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Re: Structural System Determination

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Tom,

As Jim pointed out, there is not really a simple answer to your question.
He did a good job of pointing out many of the factors that can effect the
decision process.

I will offer my own experience from the Southeastern Michigan area.
Around here, one of the biggest factors is the economics (or in reality
the perceived economics) of the structural system.  Since this area is
heavily unionized, systems that utilize less labor but more potentially
more expensive materials have a perceived advantage.  This results in the
fact that virtually ALL buildings in this area are structural steel,
because they are peceived to be less expensive to building.  This is
largely due to the lower labor costs of erecting steel as opposed to
busting bars, buildings forms, and placing concrete.

While the cost of labor is a major factor, there are certainly other
contributing factors as to why steel is so predominate in this area.  One
is the cold weather environment.  It is much easier and less costly (don't
have to have special requirements in cold weather like concrete does) to
erect steel in this area during the winter.  As a result, the construction
industry can still essentially have a 12 month work period as long as they
have the foundations in before freezing as they can erect steel in the
winter and can certainly work on many non-structural elements once they
get the building enclosed (either temporarily or permanently).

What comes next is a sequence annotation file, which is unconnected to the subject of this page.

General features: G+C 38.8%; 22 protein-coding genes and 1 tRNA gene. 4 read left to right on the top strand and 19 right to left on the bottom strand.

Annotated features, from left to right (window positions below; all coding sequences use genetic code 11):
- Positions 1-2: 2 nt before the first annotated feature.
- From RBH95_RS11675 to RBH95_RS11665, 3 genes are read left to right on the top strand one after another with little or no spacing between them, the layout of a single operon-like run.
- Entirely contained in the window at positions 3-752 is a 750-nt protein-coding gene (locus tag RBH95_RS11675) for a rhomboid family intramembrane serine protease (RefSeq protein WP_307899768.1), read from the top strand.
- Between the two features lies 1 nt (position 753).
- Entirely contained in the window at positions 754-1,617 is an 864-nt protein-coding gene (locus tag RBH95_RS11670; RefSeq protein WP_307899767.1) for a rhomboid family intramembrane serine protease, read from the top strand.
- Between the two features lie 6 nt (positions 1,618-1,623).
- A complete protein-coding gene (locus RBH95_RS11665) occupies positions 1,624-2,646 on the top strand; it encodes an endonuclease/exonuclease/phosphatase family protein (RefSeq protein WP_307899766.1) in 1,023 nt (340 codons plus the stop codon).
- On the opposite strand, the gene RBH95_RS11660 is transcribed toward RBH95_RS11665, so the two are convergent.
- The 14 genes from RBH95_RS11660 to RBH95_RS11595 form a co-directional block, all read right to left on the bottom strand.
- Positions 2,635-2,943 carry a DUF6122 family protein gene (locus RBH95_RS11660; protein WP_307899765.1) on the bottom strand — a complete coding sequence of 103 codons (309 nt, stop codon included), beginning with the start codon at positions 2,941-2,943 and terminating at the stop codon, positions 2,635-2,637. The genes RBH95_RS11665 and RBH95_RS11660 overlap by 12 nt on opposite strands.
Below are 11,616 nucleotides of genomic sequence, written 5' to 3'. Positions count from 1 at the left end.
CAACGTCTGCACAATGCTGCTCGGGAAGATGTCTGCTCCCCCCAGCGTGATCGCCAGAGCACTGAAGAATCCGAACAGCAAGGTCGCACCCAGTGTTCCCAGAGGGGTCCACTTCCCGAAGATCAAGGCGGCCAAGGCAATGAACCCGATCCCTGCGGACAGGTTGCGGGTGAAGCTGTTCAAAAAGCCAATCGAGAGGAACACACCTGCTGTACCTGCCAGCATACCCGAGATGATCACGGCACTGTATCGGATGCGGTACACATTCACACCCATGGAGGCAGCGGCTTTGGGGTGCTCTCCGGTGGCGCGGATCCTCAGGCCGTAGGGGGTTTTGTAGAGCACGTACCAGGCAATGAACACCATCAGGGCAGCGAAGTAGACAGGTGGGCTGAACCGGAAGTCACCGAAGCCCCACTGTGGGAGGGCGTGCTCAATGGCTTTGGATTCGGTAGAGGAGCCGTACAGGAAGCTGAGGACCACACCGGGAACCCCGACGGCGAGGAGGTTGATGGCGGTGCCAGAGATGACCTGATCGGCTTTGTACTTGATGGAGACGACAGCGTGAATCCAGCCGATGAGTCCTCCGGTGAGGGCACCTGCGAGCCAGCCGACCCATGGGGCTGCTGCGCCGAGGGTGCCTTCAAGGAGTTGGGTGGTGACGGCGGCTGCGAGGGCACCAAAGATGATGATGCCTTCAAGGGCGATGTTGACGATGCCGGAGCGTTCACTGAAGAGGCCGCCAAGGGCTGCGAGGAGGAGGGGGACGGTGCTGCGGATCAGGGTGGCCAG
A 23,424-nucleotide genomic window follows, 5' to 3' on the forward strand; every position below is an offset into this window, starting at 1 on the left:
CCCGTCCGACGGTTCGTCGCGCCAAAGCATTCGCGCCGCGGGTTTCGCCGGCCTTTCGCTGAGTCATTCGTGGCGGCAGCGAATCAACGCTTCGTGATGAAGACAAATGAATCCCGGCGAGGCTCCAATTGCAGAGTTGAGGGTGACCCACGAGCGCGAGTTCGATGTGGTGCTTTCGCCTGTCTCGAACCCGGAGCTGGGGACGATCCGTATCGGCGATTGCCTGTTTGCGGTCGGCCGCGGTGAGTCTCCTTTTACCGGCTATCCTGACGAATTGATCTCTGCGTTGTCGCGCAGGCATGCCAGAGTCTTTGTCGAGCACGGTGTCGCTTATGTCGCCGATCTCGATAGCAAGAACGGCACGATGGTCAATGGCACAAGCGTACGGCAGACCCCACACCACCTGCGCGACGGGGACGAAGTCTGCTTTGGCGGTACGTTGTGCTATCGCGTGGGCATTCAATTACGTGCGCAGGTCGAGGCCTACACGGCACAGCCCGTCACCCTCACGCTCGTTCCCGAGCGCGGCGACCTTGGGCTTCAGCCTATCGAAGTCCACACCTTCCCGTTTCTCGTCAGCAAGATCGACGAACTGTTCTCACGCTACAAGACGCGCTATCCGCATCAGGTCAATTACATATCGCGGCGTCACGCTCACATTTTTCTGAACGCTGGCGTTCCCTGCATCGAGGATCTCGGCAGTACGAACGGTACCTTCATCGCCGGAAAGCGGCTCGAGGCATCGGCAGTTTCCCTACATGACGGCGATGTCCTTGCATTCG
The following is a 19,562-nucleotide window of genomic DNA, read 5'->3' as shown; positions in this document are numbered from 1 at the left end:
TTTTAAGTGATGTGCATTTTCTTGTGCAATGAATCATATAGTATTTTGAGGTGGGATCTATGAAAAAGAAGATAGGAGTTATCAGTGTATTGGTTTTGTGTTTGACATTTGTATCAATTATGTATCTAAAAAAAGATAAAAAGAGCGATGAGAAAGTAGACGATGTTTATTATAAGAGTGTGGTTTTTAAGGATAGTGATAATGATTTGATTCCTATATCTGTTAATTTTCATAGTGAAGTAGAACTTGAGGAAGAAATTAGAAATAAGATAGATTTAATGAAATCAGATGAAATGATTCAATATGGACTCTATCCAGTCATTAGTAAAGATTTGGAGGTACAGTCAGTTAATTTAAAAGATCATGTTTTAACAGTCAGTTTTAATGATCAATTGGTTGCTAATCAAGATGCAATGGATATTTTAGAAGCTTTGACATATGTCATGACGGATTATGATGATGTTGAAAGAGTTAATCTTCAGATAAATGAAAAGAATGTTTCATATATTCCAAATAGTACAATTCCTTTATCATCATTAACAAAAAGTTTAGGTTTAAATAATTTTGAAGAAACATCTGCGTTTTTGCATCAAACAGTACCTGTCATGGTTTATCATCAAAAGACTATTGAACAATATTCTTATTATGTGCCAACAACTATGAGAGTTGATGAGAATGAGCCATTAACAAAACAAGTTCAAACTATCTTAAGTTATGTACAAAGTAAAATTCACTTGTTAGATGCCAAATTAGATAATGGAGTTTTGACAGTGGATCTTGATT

The availablility of steel also has a hand in the situation in this area.
Since we are smack dab in the middle of steel country, it is realtively
easy and cheap to get steel here.  Also, considering that there are many
auto manufacturing plants in the area, there is already a high amount of
steel flowing into the area.

The availability of quality contractors also plays a role of selection of
which material is used in this area.  Since this area is overwhelmingly
steel, there are few quality concrete contracts that do concrete work
other than flatwork (i.e. slabs on grade or supported slabs on metal deck)
or simple formed work for foundation walls and foundations.  In
otherwords, there are not too many good contractors for doing serious
formwork necessary for cast-in-place concrete structures.

And finally, the type of structures largely play into the use of steel in
this area.  Most structures built now in this area are low rise
structures, that are typically 3 stories or less.  And many are one story
buildings for development companies that want quick, down-and-dirty
buildings.  The result is that MANY of the one story building are what
some affectionately refer to as "Wal-Mart" construction (WF columns that
have WF girders that cantilever over the top of the columns with the
"filler" members being open-web joists).  This type of construction is
even commonly used for one story office buildings in office space
development sites.  And also keep in mind that many of the buildings
built in this area are "industrial" buildings (i.e. plants) for the auto
industry and other such industries.  This building type in virtually all
areas are typically structural steel with truss roof framing systems.

That is not to say that we don't get some variation to the theme.  Most
parking decks in the area are precast concrete (double tees, inverted T
beams, L beams, etc).  Low rise hotels tend to be either wood (more
common these days for what I observe) or masonry bearing walls with precast
planks.  Many churches are wood structures (LVL or glulam).  There are
also occasional flat-plate, post-tensioned cast-in-place concrete parking
decks and occasional buildings built with masonry bearing walls with with